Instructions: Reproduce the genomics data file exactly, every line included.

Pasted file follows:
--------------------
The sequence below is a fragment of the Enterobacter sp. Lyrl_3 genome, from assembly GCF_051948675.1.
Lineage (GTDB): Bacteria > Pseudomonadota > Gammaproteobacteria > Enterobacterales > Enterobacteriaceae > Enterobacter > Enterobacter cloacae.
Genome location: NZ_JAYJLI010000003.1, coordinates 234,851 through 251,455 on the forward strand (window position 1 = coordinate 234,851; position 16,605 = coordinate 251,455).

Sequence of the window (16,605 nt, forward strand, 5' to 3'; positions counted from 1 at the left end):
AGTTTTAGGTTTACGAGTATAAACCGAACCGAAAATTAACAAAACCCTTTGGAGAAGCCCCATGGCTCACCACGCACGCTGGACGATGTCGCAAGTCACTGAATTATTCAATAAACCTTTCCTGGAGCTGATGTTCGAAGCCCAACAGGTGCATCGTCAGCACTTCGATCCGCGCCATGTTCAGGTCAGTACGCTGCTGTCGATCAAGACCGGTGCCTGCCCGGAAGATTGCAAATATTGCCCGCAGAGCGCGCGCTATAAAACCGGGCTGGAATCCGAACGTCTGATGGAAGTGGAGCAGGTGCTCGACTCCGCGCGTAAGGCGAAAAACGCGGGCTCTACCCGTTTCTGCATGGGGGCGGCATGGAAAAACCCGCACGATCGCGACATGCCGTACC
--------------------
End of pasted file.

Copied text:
The sequence below is a fragment of the Enterobacter sp. Lyrl_3 genome, from assembly GCF_051948675.1.
Lineage (GTDB): Bacteria > Pseudomonadota > Gammaproteobacteria > Enterobacterales > Enterobacteriaceae > Enterobacter > Enterobacter cloacae.
Genome location: NZ_JAYJLI010000003.1, coordinates 234,851 through 251,455 on the forward strand (window position 1 = coordinate 234,851; position 16,605 = coordinate 251,455).

Sequence of the window (16,605 nt, forward strand, 5' to 3'; positions counted from 1 at the left end):
AGTTTTAGGTTTACGAGTATAAACCGAACCGAAAATTAACAAAACCCTTTGGAGAAGCCCCATGGCTCACCACGCACGCTGGACGATGTCGCAAGTCACTGAATTATTCAATAAACCTTTCCTGGAGCTGATGTTCGAAGCCCAACAGGTGCATCGTCAGCACTTCGATCCGCGCCATGTTCAGGTCAGTACGCTGCTGTCGATCAAGACCGGTGCCTGCCCGGAAGATTGCAAATATTGCCCGCAGAGCGCGCGCTATAAAACCGGGCTGGAATCCGAACGTCTGATGGAAGTGGAGCAGGTGCTCGACTCCGCGCGTAAGGCGAAAAACGCGGGCTCTACCCGTTTCTGCATGGGGGCGGCATGGAAAAACCCGCACGATCGCGACATGCCGTACC